The quality of our teachers matters because international research shows that it is the single most important factor in determining a pupil’s progress. A report from McKinsey in 2007 found that “the quality of an education system cannot exceed the quality of its teachers” .
Studies in the United States have shown that an individual pupil taught for three consecutive years by a teacher in the top ten per cent of performance can make as much as two years more progress than a pupil taught for the same period by a teacher in the bottom ten per cent of performance.
At secondary level, in particular, research in this country indicates that teachers’ knowledge of their subjects will determine their pupils’ success, especially in the sciences and maths.
For Physics, the subject expertise of the teacher is one of the most powerful predictors of pupil achievement at GCSE and A level. Similarly, in Maths, pupils taught by teachers with a high level of subject knowledge have been proven to achieve better results.
Yet over a quarter of Maths teachers in years 7 to 13 in English schools do not hold a post-A level qualification in a subject relevant to Maths.
40 per cent of teachers of Physics and Chemistry do not hold undergraduate degrees in subjects relevant to Physics and Chemistry. Half of all teachers of French or German do not hold undergraduate degrees in subjects relevant to French or German .
We want to learn from the highest-performing education systems around the world to improve our own performance. To learn from those countries which are now out-performing us. And while they continue to reform and improve, we want to improve more quickly. As President Obama has said: “the countries that out-teach us today will out-compete us tomorrow.”
All the evidence points in the same direction. As the most recent PISA briefing note on UK schools repeated: “the bottom line is that the quality of a school system cannot exceed the quality of its teachers.”
The Government’s priority is to deliver high quality teaching to all children. This is why we called the White Paper which we published last year, “The Importance of Teaching”, and why we have focused on improving the quality of teaching.
So the question is how: how do we “raise the bar” on teacher quality? We believe it’s a question of rebalancing the system in favour of teachers. We need to improve the support and opportunities available to teachers. And remove the obstacles that are hindering them.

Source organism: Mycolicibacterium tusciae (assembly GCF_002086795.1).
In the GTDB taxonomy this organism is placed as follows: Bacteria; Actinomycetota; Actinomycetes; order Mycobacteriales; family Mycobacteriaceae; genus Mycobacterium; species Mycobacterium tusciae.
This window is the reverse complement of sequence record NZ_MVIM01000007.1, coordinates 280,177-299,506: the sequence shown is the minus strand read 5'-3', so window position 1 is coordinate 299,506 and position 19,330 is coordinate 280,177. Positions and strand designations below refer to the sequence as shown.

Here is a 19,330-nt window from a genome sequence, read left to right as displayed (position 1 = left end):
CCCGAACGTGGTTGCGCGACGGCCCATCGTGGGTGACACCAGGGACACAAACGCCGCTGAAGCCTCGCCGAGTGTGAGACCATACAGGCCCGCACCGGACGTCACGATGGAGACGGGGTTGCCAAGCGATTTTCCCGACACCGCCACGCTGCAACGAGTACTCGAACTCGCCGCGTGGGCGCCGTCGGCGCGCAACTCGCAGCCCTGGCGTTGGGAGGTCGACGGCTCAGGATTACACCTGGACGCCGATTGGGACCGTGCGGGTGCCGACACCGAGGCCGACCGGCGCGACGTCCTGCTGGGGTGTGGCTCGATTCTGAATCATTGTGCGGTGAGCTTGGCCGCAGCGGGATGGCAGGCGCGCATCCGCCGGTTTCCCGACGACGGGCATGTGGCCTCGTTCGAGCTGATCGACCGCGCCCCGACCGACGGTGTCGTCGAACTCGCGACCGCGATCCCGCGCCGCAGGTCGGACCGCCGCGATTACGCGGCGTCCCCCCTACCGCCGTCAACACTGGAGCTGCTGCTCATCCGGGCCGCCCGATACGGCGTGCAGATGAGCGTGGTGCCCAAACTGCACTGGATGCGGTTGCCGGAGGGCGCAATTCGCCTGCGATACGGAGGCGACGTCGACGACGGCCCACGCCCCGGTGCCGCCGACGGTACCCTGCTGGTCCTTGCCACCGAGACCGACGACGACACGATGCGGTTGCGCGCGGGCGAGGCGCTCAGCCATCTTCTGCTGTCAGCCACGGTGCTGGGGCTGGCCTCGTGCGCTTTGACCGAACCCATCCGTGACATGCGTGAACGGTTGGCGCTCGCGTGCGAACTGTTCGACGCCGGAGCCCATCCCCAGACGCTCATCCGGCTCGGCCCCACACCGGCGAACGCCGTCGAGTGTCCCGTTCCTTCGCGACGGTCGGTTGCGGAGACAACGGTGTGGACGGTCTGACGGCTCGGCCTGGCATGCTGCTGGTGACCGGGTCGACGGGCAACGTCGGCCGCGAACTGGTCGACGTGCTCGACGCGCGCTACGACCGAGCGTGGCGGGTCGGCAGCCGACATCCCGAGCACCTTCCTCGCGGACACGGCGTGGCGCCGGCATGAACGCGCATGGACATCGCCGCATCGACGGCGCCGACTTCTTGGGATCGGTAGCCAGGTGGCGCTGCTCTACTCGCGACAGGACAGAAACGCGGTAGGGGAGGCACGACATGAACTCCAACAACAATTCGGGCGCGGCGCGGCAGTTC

We want to make teaching more attractive to high-quality entrants and help teachers to develop their skills further still.
We have expanded Teach First into the North East, so that it now operates across the whole country. We’ve also taken Teach First into primary schools so that children of all ages can benefit from some truly excellent young teachers.
We’ve launched the Teachers’ Standards Review Group under Sally Coates, the principal of Burlington Danes Academy, to rewrite the QTS and other standards for classroom teachers, focusing them on the key skills and attributes effective teachers need.
But we also want schools to take the lead in creating more opportunities for teachers to learn from their peers in continuing professional development and leadership training.
We are establishing new centres of excellence in teaching practice - called Teaching Schools, modelled on Teaching Hospitals - where both new and experienced teachers can learn and develop their professional skills throughout their careers. Over 300 schools have applied to become Teaching Schools so far and we look forward to designating the first 100 Teaching Schools next month.
Alongside Teaching Schools, yesterday we launched a discussion document about our strategy for reforming initial teacher training to focus on key teaching skills, including managing behaviour and handling pupils’ Special Educational Needs. We want to give schools a stronger influence over the recruitment and selection of trainees and the content of their training; and we want to allow schools to lead their own high quality initial teacher training in partnership with a university.
In particular, we will ensure that teachers are trained to teach reading, to prevent the tragedy of thousands of children leaving primary school every year unable to read properly. Last year, 9 per cent of pupils started secondary school functionally illiterate, unable to read either for school or for pleasure. Over 15,000 children did not reach the lowest marking level in the Key Stage 2 reading test. Over 20,000 children could not even read well enough to take the test.
Without the ability to read what’s on the interactive whiteboard or in their textbook, these children end up falling further behind their classmates, more likely to become disillusioned, disengaged and disruptive.
Research overwhelmingly shows that the most effective method of teaching children to read is systematic synthetic phonics , but at present only half of newly qualified primary teachers rated their training as good or very good in preparing them to teach reading and phonics. We will ensure that teachers are properly trained so they can successfully teach early reading using synthetic phonics, and we’re working very closely with the university education faculties to achieve that.
We are also proposing to offer financial incentives of up to £20,000 to attract more of the best graduates in shortage subjects into teaching; and enable more talented career changers to become teachers.
We will no longer provide Department for Education funding for graduates to enter initial teacher training without at least a 2:2 degree, and we will require trainees to pass tougher literacy and numeracy tests before they start training - without the option of unlimited resits, as they have now.